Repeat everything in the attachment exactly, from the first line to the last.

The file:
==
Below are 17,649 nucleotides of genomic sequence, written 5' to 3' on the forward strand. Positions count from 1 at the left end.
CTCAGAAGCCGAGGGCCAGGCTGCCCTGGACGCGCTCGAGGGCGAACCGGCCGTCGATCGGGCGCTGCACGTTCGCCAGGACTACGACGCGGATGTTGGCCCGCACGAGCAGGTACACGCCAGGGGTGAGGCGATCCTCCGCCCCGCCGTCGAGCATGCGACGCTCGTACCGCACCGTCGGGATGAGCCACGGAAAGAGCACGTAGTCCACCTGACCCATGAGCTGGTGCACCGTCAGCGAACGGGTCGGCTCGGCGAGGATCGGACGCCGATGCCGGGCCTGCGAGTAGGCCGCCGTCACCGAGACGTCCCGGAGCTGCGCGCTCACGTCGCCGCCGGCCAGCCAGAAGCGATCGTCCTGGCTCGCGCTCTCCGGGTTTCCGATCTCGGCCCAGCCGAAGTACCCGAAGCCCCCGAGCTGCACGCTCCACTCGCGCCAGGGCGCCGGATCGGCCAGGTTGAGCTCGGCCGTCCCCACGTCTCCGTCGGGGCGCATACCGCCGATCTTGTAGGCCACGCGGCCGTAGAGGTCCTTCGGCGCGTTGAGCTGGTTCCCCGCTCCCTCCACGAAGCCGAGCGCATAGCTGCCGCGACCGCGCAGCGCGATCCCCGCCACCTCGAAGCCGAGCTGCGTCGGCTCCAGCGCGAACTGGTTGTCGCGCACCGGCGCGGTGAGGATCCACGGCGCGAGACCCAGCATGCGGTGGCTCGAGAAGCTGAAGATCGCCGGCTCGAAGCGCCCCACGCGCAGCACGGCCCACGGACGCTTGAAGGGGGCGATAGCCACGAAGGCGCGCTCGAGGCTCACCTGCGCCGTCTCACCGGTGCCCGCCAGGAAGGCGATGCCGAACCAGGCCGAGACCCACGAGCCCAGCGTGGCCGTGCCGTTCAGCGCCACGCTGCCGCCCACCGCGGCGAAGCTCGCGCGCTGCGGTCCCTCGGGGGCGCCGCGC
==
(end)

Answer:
Below are 17,649 nucleotides of genomic sequence, written 5' to 3' on the forward strand. Positions count from 1 at the left end.
CTCAGAAGCCGAGGGCCAGGCTGCCCTGGACGCGCTCGAGGGCGAACCGGCCGTCGATCGGGCGCTGCACGTTCGCCAGGACTACGACGCGGATGTTGGCCCGCACGAGCAGGTACACGCCAGGGGTGAGGCGATCCTCCGCCCCGCCGTCGAGCATGCGACGCTCGTACCGCACCGTCGGGATGAGCCACGGAAAGAGCACGTAGTCCACCTGACCCATGAGCTGGTGCACCGTCAGCGAACGGGTCGGCTCGGCGAGGATCGGACGCCGATGCCGGGCCTGCGAGTAGGCCGCCGTCACCGAGACGTCCCGGAGCTGCGCGCTCACGTCGCCGCCGGCCAGCCAGAAGCGATCGTCCTGGCTCGCGCTCTCCGGGTTTCCGATCTCGGCCCAGCCGAAGTACCCGAAGCCCCCGAGCTGCACGCTCCACTCGCGCCAGGGCGCCGGATCGGCCAGGTTGAGCTCGGCCGTCCCCACGTCTCCGTCGGGGCGCATACCGCCGATCTTGTAGGCCACGCGGCCGTAGAGGTCCTTCGGCGCGTTGAGCTGGTTCCCCGCTCCCTCCACGAAGCCGAGCGCATAGCTGCCGCGACCGCGCAGCGCGATCCCCGCCACCTCGAAGCCGAGCTGCGTCGGCTCCAGCGCGAACTGGTTGTCGCGCACCGGCGCGGTGAGGATCCACGGCGCGAGACCCAGCATGCGGTGGCTCGAGAAGCTGAAGATCGCCGGCTCGAAGCGCCCCACGCGCAGCACGGCCCACGGACGCTTGAAGGGGGCGATAGCCACGAAGGCGCGCTCGAGGCTCACCTGCGCCGTCTCACCGGTGCCCGCCAGGAAGGCGATGCCGAACCAGGCCGAGACCCACGAGCCCAGCGTGGCCGTGCCGTTCAGCGCCACGCTGCCGCCCACCGCGGCGAAGCTCGCGCGCTGCGGTCCCTCGGGGGCGCCGCGC